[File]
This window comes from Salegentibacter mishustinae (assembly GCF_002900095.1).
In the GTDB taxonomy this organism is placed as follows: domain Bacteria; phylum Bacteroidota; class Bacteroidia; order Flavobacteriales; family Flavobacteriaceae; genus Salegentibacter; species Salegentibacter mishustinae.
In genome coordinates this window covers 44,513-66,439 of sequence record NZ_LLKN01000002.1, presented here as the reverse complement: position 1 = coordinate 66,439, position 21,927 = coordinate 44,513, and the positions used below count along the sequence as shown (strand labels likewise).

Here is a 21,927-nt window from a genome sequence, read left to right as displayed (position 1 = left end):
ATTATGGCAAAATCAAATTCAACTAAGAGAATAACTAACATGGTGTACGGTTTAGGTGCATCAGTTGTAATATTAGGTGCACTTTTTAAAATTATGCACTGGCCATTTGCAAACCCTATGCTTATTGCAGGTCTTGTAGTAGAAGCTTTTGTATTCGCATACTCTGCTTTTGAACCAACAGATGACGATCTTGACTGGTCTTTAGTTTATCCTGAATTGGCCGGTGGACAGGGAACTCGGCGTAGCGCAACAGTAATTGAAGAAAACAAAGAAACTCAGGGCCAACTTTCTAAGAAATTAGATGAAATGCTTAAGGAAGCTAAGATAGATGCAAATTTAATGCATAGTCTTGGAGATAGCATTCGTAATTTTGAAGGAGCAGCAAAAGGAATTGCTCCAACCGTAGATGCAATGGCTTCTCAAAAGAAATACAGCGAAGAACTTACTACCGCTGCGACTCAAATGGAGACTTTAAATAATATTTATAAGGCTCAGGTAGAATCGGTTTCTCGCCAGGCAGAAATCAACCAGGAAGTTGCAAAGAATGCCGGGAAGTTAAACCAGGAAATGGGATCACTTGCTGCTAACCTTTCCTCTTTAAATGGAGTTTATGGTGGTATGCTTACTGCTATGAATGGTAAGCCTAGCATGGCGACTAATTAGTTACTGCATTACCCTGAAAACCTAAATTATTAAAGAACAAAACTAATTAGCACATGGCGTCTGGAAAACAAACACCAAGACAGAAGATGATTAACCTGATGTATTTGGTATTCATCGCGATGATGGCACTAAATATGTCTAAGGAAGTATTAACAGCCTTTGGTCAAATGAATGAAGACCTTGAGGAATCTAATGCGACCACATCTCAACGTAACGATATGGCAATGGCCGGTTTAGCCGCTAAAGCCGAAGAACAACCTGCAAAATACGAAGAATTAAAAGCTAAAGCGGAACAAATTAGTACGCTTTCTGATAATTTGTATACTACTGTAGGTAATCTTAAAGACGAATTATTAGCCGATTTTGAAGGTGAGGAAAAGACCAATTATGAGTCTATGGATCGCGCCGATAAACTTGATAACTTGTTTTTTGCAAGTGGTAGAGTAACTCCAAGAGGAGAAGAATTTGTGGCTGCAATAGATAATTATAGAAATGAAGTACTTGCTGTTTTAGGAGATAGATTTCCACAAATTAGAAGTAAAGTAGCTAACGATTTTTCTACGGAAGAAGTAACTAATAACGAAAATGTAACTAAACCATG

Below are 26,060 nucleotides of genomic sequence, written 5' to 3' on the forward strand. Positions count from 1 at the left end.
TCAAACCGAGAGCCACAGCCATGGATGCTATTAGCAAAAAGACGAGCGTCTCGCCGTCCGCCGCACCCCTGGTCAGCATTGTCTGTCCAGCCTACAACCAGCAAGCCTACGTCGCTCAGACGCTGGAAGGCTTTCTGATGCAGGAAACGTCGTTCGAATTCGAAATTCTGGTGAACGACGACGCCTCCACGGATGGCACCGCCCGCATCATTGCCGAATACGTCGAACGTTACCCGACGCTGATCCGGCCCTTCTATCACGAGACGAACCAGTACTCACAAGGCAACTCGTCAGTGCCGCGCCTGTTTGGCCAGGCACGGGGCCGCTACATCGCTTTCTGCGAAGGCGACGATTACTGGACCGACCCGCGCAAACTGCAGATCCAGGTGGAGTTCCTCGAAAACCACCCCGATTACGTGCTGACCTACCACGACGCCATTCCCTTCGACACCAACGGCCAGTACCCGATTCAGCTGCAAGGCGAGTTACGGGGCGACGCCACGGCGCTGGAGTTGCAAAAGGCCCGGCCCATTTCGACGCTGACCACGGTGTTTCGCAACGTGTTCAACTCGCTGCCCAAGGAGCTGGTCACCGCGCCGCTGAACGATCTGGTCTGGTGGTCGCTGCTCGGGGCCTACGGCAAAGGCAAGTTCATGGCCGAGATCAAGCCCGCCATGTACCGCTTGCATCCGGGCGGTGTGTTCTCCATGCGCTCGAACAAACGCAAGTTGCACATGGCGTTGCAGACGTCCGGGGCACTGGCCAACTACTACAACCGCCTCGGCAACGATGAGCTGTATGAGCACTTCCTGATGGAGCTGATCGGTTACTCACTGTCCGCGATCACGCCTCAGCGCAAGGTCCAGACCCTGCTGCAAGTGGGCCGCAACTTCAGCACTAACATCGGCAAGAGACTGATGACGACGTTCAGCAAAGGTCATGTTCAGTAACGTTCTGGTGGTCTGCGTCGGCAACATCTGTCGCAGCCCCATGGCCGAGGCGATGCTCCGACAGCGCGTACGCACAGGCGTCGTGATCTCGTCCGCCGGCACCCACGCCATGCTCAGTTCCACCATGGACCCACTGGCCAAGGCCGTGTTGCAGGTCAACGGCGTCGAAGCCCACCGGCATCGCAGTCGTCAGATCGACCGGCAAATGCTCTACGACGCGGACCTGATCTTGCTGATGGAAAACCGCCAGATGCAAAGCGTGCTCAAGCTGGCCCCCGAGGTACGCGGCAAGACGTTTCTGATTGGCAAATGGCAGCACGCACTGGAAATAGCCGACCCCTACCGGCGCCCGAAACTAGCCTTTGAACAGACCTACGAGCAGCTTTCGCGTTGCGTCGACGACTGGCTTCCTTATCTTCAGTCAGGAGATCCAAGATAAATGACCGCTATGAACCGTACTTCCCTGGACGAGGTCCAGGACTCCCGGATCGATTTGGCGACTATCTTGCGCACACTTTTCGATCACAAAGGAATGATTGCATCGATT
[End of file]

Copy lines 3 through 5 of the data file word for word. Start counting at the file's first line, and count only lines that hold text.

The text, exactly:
In genome coordinates this window covers 44,513-66,439 of sequence record NZ_LLKN01000002.1, presented here as the reverse complement: position 1 = coordinate 66,439, position 21,927 = coordinate 44,513, and the positions used below count along the sequence as shown (strand labels likewise).

Here is a 21,927-nt window from a genome sequence, read left to right as displayed (position 1 = left end):
ATTATGGCAAAATCAAATTCAACTAAGAGAATAACTAACATGGTGTACGGTTTAGGTGCATCAGTTGTAATATTAGGTGCACTTTTTAAAATTATGCACTGGCCATTTGCAAACCCTATGCTTATTGCAGGTCTTGTAGTAGAAGCTTTTGTATTCGCATACTCTGCTTTTGAACCAACAGATGACGATCTTGACTGGTCTTTAGTTTATCCTGAATTGGCCGGTGGACAGGGAACTCGGCGTAGCGCAACAGTAATTGAAGAAAACAAAGAAACTCAGGGCCAACTTTCTAAGAAATTAGATGAAATGCTTAAGGAAGCTAAGATAGATGCAAATTTAATGCATAGTCTTGGAGATAGCATTCGTAATTTTGAAGGAGCAGCAAAAGGAATTGCTCCAACCGTAGATGCAATGGCTTCTCAAAAGAAATACAGCGAAGAACTTACTACCGCTGCGACTCAAATGGAGACTTTAAATAATATTTATAAGGCTCAGGTAGAATCGGTTTCTCGCCAGGCAGAAATCAACCAGGAAGTTGCAAAGAATGCCGGGAAGTTAAACCAGGAAATGGGATCACTTGCTGCTAACCTTTCCTCTTTAAATGGAGTTTATGGTGGTATGCTTACTGCTATGAATGGTAAGCCTAGCATGGCGACTAATTAGTTACTGCATTACCCTGAAAACCTAAATTATTAAAGAACAAAACTAATTAGCACATGGCGTCTGGAAAACAAACACCAAGACAGAAGATGATTAACCTGATGTATTTGGTATTCATCGCGATGATGGCACTAAATATGTCTAAGGAAGTATTAACAGCCTTTGGTCAAATGAATGAAGACCTTGAGGAATCTAATGCGACCACATCTCAACGTAACGATATGGCAATGGCCGGTTTAGCCGCTAAAGCCGAAGAACAACCTGCAAAATACGAAGAATTAAAAGCTAAAGCGGAACAAATTAGTACGCTTTCTGATAATTTGTATACTACTGTAGGTAATCTTAAAGACGAATTATTAGCCGATTTTGAAGGTGAGGAAAAGACCAATTATGAGTCTATGGATCGCGCCGATAAACTTGATAACTTGTTTTTTGCAAGTGGTAGAGTAACTCCAAGAGGAGAAGAATTTGTGGCTGCAATAGATAATTATAGAAATGAAGTACTTGCTGTTTTAGGAGATAGATTTCCACAAATTAGAAGTAAAGTAGCTAACGATTTTTCTACGGAAGAAGTAACTAATAACGAAAATGTAACTAAACCATG